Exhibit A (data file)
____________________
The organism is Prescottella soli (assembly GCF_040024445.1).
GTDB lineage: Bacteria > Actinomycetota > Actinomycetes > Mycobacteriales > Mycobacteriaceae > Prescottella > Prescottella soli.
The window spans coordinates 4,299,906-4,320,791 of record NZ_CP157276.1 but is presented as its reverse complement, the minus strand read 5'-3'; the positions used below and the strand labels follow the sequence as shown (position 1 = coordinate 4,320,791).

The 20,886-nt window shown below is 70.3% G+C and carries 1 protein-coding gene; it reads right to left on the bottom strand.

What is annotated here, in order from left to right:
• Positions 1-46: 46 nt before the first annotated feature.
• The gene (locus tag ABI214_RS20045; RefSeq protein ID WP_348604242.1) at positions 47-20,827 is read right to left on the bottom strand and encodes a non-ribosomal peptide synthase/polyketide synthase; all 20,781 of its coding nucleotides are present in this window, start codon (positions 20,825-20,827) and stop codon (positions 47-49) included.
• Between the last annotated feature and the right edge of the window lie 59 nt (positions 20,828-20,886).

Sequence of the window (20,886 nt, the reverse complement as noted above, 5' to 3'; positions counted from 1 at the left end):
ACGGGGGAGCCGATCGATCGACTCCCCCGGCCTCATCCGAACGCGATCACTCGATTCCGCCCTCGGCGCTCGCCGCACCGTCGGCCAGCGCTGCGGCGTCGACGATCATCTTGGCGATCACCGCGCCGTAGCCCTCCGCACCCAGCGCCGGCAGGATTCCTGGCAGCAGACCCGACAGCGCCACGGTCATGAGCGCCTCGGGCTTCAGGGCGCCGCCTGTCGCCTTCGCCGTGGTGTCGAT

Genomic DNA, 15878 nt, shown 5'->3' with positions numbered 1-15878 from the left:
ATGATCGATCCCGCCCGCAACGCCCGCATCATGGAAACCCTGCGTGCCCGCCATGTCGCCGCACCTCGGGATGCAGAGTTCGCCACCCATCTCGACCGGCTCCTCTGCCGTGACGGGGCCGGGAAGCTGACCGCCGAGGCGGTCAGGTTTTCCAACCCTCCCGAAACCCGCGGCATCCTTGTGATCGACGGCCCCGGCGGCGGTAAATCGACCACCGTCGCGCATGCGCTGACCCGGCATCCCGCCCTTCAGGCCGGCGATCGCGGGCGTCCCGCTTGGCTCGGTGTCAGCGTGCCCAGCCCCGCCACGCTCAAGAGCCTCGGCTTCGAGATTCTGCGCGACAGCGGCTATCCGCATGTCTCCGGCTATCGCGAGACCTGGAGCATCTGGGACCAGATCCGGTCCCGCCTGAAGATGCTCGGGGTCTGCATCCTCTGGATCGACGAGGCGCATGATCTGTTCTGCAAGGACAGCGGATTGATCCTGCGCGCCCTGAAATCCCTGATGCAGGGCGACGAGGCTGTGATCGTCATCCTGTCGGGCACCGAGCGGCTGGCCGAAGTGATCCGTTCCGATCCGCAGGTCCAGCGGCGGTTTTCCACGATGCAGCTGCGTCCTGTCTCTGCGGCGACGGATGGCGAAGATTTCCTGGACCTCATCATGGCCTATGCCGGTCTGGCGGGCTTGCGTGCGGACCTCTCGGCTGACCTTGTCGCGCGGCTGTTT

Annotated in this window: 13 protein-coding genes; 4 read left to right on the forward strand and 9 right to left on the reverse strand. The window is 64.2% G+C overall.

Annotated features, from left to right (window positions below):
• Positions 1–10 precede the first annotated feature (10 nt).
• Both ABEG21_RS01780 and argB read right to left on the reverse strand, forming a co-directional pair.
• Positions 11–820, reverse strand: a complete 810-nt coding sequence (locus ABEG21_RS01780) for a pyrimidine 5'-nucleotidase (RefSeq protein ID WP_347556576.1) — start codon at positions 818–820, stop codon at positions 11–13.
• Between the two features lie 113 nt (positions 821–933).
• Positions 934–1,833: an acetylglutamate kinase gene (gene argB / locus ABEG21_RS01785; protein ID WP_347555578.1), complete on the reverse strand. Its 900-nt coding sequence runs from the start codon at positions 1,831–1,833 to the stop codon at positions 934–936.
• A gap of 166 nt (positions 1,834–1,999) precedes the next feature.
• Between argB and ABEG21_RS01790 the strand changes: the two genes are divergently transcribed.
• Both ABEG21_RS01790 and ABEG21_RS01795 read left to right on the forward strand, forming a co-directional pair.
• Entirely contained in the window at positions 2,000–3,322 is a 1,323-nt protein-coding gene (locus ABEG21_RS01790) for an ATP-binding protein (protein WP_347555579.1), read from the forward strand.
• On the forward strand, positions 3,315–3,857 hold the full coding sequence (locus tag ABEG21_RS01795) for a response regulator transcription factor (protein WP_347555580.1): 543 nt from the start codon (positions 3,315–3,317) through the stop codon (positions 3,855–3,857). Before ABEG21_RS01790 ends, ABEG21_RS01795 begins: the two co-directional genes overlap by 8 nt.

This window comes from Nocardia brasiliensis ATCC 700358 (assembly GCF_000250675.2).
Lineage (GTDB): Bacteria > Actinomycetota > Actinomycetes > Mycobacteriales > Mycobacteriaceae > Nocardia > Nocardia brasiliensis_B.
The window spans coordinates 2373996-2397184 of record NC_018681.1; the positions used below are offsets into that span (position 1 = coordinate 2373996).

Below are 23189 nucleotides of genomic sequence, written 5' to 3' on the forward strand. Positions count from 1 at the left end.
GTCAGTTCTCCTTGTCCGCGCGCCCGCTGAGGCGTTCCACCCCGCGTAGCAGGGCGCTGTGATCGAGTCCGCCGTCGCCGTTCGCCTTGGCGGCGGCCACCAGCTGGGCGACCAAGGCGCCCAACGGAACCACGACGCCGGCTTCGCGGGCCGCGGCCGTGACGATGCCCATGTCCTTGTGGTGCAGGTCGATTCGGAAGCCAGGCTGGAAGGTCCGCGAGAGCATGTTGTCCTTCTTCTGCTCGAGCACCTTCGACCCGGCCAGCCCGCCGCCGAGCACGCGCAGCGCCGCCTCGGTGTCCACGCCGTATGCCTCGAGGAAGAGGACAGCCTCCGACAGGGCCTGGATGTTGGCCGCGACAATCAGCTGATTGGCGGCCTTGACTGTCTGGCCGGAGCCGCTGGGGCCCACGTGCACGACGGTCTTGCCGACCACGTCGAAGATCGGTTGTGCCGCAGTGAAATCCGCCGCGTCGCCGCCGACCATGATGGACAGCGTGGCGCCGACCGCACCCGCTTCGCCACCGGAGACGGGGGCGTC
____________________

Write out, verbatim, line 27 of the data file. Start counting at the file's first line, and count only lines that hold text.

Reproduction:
The window spans coordinates 2373996-2397184 of record NC_018681.1; the positions used below are offsets into that span (position 1 = coordinate 2373996).